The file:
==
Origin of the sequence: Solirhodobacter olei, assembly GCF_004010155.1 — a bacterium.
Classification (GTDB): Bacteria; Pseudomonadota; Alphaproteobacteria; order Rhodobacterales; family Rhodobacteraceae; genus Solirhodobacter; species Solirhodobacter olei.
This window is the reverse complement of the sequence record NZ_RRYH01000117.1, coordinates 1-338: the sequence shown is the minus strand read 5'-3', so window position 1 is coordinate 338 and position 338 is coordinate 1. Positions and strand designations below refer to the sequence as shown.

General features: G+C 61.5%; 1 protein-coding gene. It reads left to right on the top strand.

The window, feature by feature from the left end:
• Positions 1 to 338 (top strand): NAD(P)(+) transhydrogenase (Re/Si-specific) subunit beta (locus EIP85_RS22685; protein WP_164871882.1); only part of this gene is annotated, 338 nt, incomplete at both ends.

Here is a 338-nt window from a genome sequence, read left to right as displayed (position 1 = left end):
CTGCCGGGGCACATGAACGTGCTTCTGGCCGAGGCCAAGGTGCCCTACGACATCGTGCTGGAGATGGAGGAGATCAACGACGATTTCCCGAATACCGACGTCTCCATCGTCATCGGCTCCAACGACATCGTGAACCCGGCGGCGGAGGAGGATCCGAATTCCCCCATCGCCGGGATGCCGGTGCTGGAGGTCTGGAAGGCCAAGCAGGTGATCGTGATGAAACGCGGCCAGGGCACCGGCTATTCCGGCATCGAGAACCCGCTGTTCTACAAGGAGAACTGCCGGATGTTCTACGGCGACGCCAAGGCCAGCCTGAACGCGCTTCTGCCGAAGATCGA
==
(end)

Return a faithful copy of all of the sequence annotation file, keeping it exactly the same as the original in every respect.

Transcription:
Origin of the sequence: Solirhodobacter olei, assembly GCF_004010155.1 — a bacterium.
Classification (GTDB): Bacteria; Pseudomonadota; Alphaproteobacteria; order Rhodobacterales; family Rhodobacteraceae; genus Solirhodobacter; species Solirhodobacter olei.
This window is the reverse complement of the sequence record NZ_RRYH01000117.1, coordinates 1-338: the sequence shown is the minus strand read 5'-3', so window position 1 is coordinate 338 and position 338 is coordinate 1. Positions and strand designations below refer to the sequence as shown.

General features: G+C 61.5%; 1 protein-coding gene. It reads left to right on the top strand.

The window, feature by feature from the left end:
• Positions 1 to 338 (top strand): NAD(P)(+) transhydrogenase (Re/Si-specific) subunit beta (locus EIP85_RS22685; protein WP_164871882.1); only part of this gene is annotated, 338 nt, incomplete at both ends.

Here is a 338-nt window from a genome sequence, read left to right as displayed (position 1 = left end):
CTGCCGGGGCACATGAACGTGCTTCTGGCCGAGGCCAAGGTGCCCTACGACATCGTGCTGGAGATGGAGGAGATCAACGACGATTTCCCGAATACCGACGTCTCCATCGTCATCGGCTCCAACGACATCGTGAACCCGGCGGCGGAGGAGGATCCGAATTCCCCCATCGCCGGGATGCCGGTGCTGGAGGTCTGGAAGGCCAAGCAGGTGATCGTGATGAAACGCGGCCAGGGCACCGGCTATTCCGGCATCGAGAACCCGCTGTTCTACAAGGAGAACTGCCGGATGTTCTACGGCGACGCCAAGGCCAGCCTGAACGCGCTTCTGCCGAAGATCGA